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Through a variety of creative and theatrical activities, students will examine Jay Silverheels's career and accomplishments while exploring the broader issues of racism, stereotyping, typecasting, and images of First Nations in film and television.
Who knew that the faithful Indian sidekick to the Lone Ranger cringed inside each time he said these words? Mohawk actor Jay Silverheels played the monosyllabic, stoic Tonto with poker-faced perfection. In 1949, at age 35, he became the first Indigenous actor to play a Native American on television, and he became the symbolic “Indian” to a generation. While the handsome actor would later play alongside some of Hollywood's finest, found a school for Indigenous actors and prove himself a talented thespian, he would never escape being typecast as “the Indian brave.”
Jay Silverheels: The Man Beside The Mask takes viewers into the life of a young man who was determined to escape what he believed would be a dead-end life on the Six Nations Reserve in Oshweken, Ontario. He left behind seven brothers and two sisters, with the dream of making a life as a professional boxer and lacrosse player in Buffalo, New York. In the midst of a successful lacrosse career in the late 1930s, the handsome Silverheels was told he could make it in movies by comedian Joe E. Brown. Silverheels moved to Hollywood, bussing tables by day and studying Shakespeare at night in his tiny apartment.
But as the years went by, Silverheels never got to use any of the Shakespearean monologues he memorized. He was continuously cast as an “Indian” extra in Western movies, which led to speaking parts and finally the coveted role of Tonto, in the first Western series to be shot for TV, “The Lone Ranger.” While Silverheels had mixed feelings about the character he played, it was a steady job, he was newly married, and the part would eventually lead to something even better, he rationalized. But after Silverheels's five-year stint on the hit series, he found himself forever typecast as the “stoic Indian.” Playing the “Indian warrior” or “squaw” were the sort of limited roles all Indigenous actors faced.
Silverheels decided to do something about it. With fellow actor Will Sampson, he founded the Indian Actors' Workshop in 1966. His goal was to see Indigenous actors get decent parts in films, and he set up free nightly classes in an L.A. church basement, teaching everything from stunt work, to elocution, audition etiquette, and proper nutrition.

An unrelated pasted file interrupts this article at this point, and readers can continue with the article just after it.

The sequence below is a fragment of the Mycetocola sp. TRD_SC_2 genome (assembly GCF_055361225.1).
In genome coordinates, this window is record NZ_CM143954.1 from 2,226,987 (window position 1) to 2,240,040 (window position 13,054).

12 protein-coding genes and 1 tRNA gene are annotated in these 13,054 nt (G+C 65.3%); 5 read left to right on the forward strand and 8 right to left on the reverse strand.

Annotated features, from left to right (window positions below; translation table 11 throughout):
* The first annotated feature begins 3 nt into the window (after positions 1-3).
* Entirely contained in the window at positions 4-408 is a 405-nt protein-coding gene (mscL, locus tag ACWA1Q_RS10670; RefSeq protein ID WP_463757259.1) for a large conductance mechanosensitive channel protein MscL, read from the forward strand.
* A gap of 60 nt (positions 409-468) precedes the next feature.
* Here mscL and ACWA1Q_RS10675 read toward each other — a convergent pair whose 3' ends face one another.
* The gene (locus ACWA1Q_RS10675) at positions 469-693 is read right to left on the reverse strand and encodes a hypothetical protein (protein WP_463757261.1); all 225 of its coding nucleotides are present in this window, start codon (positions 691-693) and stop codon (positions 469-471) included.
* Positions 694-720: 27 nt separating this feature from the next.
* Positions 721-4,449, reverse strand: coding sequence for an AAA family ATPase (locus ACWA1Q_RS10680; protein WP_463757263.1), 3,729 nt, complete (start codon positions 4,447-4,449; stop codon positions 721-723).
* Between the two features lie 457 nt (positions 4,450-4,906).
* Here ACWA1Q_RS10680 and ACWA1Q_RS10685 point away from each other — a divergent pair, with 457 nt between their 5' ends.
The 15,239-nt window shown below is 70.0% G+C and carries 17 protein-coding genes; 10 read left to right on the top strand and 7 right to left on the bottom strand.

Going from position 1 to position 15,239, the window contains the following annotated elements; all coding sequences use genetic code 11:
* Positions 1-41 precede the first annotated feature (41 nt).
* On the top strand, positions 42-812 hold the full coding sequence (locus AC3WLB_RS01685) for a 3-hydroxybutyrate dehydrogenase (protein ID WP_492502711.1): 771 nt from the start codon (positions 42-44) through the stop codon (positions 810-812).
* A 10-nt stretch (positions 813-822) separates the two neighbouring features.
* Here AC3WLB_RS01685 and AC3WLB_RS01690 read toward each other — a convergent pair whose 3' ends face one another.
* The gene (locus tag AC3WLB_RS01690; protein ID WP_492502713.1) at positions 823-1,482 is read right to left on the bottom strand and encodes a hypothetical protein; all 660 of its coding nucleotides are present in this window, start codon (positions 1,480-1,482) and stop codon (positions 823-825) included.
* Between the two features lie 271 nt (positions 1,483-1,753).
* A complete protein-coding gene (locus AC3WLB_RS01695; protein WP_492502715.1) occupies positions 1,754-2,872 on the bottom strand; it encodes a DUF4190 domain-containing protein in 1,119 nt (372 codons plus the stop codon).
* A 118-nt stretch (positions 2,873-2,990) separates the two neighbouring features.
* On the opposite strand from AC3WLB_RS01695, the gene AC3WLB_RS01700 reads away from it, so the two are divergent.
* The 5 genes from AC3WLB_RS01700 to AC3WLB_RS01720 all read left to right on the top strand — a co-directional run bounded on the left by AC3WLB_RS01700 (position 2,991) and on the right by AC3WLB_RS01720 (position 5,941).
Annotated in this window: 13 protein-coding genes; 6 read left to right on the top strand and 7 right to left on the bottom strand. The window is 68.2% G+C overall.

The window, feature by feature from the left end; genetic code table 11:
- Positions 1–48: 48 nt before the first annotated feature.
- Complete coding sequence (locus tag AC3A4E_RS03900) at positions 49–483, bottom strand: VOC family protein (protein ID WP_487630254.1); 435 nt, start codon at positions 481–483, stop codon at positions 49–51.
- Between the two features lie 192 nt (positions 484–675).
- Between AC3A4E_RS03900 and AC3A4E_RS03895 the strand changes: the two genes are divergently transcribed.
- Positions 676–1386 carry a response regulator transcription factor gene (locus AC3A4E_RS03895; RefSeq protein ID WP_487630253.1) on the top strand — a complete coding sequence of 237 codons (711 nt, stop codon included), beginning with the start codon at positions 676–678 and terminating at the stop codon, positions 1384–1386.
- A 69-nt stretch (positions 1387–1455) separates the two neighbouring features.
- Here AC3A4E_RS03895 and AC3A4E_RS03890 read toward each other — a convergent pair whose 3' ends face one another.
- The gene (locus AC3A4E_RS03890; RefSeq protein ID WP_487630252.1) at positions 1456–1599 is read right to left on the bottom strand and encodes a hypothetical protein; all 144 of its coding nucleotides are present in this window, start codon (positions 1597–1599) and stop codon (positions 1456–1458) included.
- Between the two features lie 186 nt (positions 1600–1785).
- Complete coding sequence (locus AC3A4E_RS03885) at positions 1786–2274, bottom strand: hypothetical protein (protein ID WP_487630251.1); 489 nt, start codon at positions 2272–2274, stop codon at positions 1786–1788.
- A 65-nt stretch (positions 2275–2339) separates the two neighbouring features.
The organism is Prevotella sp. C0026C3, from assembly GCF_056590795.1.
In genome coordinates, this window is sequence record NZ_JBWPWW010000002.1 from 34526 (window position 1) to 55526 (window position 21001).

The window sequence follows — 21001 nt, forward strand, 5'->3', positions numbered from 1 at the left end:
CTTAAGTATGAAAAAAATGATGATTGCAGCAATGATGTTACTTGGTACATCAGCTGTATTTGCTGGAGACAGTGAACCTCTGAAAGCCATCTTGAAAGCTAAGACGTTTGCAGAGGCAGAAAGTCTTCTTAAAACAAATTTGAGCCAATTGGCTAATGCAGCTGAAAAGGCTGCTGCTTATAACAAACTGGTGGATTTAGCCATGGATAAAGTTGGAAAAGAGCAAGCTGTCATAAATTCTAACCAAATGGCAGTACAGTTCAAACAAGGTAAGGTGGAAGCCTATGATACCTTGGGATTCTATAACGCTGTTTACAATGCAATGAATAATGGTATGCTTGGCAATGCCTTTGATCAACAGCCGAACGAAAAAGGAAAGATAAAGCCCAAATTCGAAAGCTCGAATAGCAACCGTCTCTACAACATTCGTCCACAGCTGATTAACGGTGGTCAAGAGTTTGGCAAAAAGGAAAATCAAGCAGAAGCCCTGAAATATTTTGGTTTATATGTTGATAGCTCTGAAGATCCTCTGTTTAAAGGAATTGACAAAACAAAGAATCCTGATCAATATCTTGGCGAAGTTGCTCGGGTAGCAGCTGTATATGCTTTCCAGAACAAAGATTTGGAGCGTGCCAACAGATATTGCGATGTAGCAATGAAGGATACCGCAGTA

Silverheels helped train the next generation of crews and actors, but was partially paralyzed in 1975 by a series of strokes that would eventually kill him in 1980. It was an especially unjust illness, hitting just as Silverheels was finally beginning to get large parts in films like Santee that allowed the public, and Silverheels himself, to see what a fine actor he truly was. But Silverheels left behind a legacy that is still being felt, and fought for, by a new generation of Indigenous actors. Tina Keeper, Michael Horse, Peter Kelly Gaudreault, and Tom Jackson speak about how Silverheels inspired them and helped forged a path that is still being followed, and improved upon, by Indigenous actors, writers, and directors today.
Time Allowance: 1 - 4 hours
1. Your class has just been hired as the screenwriters for a new television production, Jay Silverheels: The Mini-Series.Working in groups of four or five, students are assigned to develop and present ideas for the pilot episode for each segment of Jay's life. For example, fives students could work on Part 1: Growing up on a Canadian Native Reserve, while another group could chronicle Part 3: The Lean Years in Hollywood. Each group should incorporate aspects from the documentary of Jay's life into their presentation. Students should not however, be discouraged from taking some "creative license" with the story. Groups must also identify the segments of Canadian society they are targeting in the "trailers" for their episode. Perhaps Episode 2 could be crafted as a "romance," while Episode 4 seeks to capitalize on the "action" of western life. When the groups are ready, each episode should present their "trailers" and make a pitch for funding dollars to CBC television executives (the rest of the class).